Note that the step marked ** needs to be true set insertion, as duplicates can easily crop up.

This is a core algorithm. P can grow exponentially with output length, but this is just the price of tracking all possibilities for a future output string. The order/size/space constraints you mentioned can be ensured by maintaining sorted order in the lists L and by cutting off the search when resource limits are reached.


Here is a toy Java example where I've hard coded the DFA for simple binary floating point literals with optional minus sign. This uses a slightly different scheme than the pseudocode above to get strict sorted order of output and to accomodate character ranges.

import java.util.Comparator;
import java.util.TreeSet;

public class Test{

    public static class DFA {

        public static class Transition  {

            final int to;
            final char lo, hi; // Character range.

            public Transition(int to, char lo, char hi) {
       = to;
                this.lo = lo;
                this.hi = hi;

            public Transition(int to, char ch) {
                this(to, ch, ch);

        // transitions[i] is a vector of transitions from state i.
        final Transition [] [] transitions;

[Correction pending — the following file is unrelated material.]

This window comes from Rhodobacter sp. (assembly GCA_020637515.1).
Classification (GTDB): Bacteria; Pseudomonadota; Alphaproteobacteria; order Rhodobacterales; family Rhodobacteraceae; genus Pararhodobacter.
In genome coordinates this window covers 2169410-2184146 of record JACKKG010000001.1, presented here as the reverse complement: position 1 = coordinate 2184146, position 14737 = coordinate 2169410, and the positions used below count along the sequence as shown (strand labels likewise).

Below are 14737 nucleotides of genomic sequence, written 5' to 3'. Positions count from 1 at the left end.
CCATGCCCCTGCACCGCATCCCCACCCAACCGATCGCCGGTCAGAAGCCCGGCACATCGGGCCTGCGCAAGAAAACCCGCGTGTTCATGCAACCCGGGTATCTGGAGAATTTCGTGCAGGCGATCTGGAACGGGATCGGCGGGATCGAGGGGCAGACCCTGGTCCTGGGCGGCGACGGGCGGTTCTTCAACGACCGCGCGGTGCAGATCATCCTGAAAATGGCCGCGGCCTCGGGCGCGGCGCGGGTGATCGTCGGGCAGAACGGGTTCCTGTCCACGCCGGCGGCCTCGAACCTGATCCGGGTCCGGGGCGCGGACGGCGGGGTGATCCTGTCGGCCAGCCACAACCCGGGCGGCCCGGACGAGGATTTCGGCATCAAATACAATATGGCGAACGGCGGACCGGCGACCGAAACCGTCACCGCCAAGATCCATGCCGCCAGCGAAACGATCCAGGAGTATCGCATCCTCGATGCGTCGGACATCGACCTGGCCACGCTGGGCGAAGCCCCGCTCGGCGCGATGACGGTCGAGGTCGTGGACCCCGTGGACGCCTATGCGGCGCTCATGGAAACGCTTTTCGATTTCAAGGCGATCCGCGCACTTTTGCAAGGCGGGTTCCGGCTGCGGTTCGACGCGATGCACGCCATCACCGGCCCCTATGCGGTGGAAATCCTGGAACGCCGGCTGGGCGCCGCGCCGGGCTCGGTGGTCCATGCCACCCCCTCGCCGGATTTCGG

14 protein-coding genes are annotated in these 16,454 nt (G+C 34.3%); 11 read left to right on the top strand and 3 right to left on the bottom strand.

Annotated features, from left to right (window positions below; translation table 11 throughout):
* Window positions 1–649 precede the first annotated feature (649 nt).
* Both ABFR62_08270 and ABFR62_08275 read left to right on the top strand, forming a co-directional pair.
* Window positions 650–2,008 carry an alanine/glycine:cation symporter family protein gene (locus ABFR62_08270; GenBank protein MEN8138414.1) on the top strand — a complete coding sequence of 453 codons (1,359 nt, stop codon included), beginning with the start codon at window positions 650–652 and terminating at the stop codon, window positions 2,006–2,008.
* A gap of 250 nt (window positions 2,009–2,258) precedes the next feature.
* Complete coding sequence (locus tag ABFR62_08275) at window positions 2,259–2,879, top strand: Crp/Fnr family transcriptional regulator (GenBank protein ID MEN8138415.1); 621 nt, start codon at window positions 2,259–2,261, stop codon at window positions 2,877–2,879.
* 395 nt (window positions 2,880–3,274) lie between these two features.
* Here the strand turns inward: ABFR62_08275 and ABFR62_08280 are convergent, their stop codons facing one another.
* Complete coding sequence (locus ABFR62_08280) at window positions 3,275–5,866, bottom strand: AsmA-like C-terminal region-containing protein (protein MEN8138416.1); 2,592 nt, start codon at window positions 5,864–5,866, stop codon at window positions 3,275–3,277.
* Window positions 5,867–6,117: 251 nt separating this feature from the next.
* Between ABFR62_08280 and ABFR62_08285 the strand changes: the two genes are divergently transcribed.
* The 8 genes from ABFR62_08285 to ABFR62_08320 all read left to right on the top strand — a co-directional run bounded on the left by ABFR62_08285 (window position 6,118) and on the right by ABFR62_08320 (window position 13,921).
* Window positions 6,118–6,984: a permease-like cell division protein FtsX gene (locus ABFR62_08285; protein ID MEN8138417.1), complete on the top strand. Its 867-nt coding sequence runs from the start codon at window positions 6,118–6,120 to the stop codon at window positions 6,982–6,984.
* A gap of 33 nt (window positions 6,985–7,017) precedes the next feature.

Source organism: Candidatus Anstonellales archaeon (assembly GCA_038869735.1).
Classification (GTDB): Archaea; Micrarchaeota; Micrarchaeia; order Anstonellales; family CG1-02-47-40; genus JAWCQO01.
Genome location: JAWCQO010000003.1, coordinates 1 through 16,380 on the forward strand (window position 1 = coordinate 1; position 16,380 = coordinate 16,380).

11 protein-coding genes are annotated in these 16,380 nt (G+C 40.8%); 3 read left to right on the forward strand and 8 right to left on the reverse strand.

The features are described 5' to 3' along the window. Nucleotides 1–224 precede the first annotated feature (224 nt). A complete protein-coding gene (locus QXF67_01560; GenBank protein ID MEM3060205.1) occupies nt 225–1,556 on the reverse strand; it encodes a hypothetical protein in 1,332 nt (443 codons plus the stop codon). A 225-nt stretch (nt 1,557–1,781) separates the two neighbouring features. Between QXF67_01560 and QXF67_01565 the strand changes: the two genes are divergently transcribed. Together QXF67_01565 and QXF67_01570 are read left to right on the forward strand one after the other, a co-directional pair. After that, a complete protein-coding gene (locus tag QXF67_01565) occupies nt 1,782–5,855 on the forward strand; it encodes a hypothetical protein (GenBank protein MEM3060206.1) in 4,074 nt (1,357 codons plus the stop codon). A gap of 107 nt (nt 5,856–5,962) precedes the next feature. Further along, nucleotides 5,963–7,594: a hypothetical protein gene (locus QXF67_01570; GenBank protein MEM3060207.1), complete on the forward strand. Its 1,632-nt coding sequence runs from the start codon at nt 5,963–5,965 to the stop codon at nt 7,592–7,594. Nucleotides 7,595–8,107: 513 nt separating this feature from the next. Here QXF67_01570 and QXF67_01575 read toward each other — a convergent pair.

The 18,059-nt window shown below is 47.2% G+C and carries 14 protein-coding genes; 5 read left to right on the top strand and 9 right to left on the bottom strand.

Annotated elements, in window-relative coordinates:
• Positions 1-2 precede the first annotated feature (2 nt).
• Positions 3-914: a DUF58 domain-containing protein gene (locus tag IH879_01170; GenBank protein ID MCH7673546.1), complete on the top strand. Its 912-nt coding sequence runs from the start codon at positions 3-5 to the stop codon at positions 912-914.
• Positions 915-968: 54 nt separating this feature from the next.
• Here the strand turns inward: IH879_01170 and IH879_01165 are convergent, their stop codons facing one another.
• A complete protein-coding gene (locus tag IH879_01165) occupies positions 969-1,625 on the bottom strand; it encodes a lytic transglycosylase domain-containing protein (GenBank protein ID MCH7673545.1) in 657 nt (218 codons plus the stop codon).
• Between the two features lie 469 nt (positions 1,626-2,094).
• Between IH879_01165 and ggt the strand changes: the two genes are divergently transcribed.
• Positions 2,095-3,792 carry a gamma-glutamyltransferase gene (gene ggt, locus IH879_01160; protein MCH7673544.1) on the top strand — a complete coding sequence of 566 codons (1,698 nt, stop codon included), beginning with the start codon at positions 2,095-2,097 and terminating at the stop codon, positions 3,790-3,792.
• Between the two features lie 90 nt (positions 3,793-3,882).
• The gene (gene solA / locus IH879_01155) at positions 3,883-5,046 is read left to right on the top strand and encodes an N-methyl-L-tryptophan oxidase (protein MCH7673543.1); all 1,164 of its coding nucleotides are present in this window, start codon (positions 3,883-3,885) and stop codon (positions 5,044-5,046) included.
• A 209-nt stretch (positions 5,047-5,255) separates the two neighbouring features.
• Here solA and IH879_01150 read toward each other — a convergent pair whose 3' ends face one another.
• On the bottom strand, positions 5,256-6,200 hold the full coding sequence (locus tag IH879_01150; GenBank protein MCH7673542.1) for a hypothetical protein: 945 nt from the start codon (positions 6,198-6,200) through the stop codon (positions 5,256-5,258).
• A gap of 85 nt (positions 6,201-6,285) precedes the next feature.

// accepting[i] is true iff state i is accepting
        final boolean [] accepting;

        // Make a fresh immutable DFA.
        public DFA(Transition [] [] transitions, boolean [] accepting) {
            this.transitions = transitions;
            this.accepting = accepting;

        // A pair is a DFA state number and the input string read to get there.
        private static class Pair {
            final int at;
            final String s;

            Pair(int at, String s) {
       = at;
                this.s = s;

        // Compare pairs ignoring `at` states, since 
        // they are equal iff the strings are equal.
        private Comparator<Pair> emitOrder = new Comparator<Pair>() {
            public int compare(Pair a, Pair b) {
                return a.s.compareTo(b.s);

        // Emit all strings accepted by the DFA of given max length.